My First .....
My first costume (which I never got) was a set of wings.
I found them in an empty room of the huge rambling old house we lived in when I was a child.
They were so beautiful I didn't dare touch them.
But when a week or so later I desperately wanted to wear them they were gone.
Perhaps I had dreamt them; but I cried and cried because I so wanted them.
I think I wanted to be an angel.
My first part (which I never got) was to be a flower.
It was that or be a gnome.
It was obvious, really. I mean who in their right mind would want to be a gnome?
And I couldn't really understand why, when it came to the flower rehearsals, I was the only boy.
I remember worried grown up conversations about it all (but why were they so worried?) and somehow the anxiety must have got to me because I came down with mumps.
And never got to be a flower.
My first costume (which I did get) was a very plain yellow dress in a musical whose title I forget in my first boarding school when I was ten.
The dressing room was a dormitory and it smelt of old fashioned theatre make-up, and I loved that smell, and they played long playing records of 'Gigi' and 'High Society' and 'My Fair Lady' and I loved them too.
But I wasn't very good as a musical comedy actress because my music teacher had managed to convince me I couldn't sing. So I vaguely opened and closed my mouth in time to the music.
I was disappointed in the dress. I wanted something more frilly.
My first proper speaking part was as Sylvia in 'One Way Pendulum' in my next boarding school. And the next year I was Lizzie in 'Next Time I'll Sing To You'.
I loved rehearsals. I loved working with everyone and I loved the feeling of knowing I belonged.
I loved being Lizzie. I loved the trouser suit I wore and the long blonde wig and the make-up and the feeling of having false eyelashes.
I felt confident and happy and I wasn't shy any more.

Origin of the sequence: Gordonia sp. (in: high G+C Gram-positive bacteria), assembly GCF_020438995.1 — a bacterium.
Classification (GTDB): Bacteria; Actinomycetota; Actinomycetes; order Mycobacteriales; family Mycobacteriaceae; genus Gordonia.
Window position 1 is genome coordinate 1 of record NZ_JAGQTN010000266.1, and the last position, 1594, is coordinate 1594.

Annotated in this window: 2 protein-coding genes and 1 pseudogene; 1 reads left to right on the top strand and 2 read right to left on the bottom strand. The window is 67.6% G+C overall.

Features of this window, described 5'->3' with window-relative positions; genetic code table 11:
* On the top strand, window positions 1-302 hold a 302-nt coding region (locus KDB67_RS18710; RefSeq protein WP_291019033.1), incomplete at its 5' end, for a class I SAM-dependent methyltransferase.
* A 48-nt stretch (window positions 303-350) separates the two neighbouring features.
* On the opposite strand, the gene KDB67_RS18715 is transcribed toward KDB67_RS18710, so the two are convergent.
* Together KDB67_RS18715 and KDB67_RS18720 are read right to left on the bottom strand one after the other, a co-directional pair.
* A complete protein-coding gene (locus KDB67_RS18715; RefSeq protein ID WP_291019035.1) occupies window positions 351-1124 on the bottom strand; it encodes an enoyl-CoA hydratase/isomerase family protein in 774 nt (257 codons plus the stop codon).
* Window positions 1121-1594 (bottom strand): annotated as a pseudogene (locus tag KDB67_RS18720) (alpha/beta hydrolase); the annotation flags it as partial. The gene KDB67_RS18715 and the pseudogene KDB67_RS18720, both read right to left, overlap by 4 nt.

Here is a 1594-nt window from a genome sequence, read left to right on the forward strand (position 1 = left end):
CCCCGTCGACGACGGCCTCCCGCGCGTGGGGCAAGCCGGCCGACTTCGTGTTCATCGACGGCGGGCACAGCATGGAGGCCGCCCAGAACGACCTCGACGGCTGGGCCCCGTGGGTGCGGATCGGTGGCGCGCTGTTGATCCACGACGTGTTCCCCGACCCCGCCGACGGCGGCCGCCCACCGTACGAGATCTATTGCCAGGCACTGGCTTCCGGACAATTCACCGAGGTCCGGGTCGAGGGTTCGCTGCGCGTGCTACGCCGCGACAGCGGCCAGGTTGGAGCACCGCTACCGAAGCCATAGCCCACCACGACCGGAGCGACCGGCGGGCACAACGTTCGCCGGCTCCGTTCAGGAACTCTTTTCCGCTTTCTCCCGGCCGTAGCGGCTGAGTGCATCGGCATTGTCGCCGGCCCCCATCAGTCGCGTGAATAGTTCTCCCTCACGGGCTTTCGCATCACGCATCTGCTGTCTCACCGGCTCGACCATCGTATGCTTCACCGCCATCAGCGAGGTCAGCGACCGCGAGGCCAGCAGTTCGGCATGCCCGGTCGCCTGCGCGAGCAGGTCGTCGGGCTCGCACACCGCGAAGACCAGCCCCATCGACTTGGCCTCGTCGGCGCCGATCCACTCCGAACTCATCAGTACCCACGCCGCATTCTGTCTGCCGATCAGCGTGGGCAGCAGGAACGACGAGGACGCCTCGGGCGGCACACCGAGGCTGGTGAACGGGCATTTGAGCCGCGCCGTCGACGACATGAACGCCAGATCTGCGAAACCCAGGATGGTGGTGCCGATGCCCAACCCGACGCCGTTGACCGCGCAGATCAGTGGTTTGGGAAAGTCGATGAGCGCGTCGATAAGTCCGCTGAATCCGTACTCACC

And then my father came to see the second performance and I realised I wanted to be a girl and I felt so frightened and ashamed.
I was terrified that if people got to know who I was they would hate me and make my life a misery and I would die of shame.
I can't really say that was how I discovered I was a transsexual because the word was not then in common use. As far as I could tell, who I was was something unspeakable.
And I can't really say that was then I discovered theatre was my artistic and spiritual home, although looking back on it it's very clear I did, because at the time theatre became a place of fear and terror and the deepest shame.
And that was why finding my voice in the theatre took me twenty years.
My first original theatre play was 'Losing Venice'
My first publisher was dear lovely Nick Hern, who published it.
The first time I was in a film was in Gateway Films' 'God's New Frock'
(And now I so love being in films).
The first time I read a Calderón was 'La vida es sueño'
in 1965. And the first time I translated it was for Calixto Bieito and the Edinburgh International Festival in 1998
(And that was a dream come true).
The first time I understood how much it mattered that I'm a transsexual playwright was in a conference in 2003. I'd always thought that what makes my work so distinctive was the fact that I had steeped myself in Golden Age Spanish plays when I was young. But at that conference, and my dearly beloved partner Susie slowly dying of a brain tumour, and me half out of my mind with pain and strain and grief, I found myself unexpectedly saying 'I'm not a male playwright, and I'm not a female playwright. I'm a transgendered playwright' and I suddenly realised what an amazing gift and privilege that is.
The first time I had 300 people picketing one of my plays was when fundamentalist christians demonstrated outside my 'Gospel According to Jesus Queen Of Heaven'
in the Tron Theatre in Glasgay in 2009.
My adolescent fears had come true. They did know who I was and they did hate me for it.
But I survived.
The first play I had published under my woman’s name was, I think, 'Every One'
at the Lyceum in 2010.
I know that was the first time I sat and listened to the audience's intent deep silence and realised that the funny sniffling noise was people crying.
The first time I acted in a play with another actor, and got paid for it, was 'Sex Chips And The Holy Ghost' in Oran Mor with David Walshe in 2012.
(47 years after 'Next Time I'll Sing To You').
The first time I had a play on in the West End was 'Great 'Expectations'
in 2013 in the Vaudeville Theatre. I am the first openly transsexual woman playwright to have a play on in the West End, and proud of that.
(And proud to have said so in the film of the production, and to have pointed out that when I first wrote that play in 1988 I was a shy youngish man. And that now I'm a grandma)
The first time I acted in an outdoor production was yesterday. On Easter Sunday. In Theatre Alba’s passion play.
I tried to stop my teeth chattering in the bitter Edinburgh wind and told Mary Magdelene there is no need to weep.
And there isn't any, it's true, and no need to mourn either: because at last I was playing an angel.
It's true I still didn't have any wings. And that it's taken almost sixty years.
But you can't have everything.
And next time I will have wings.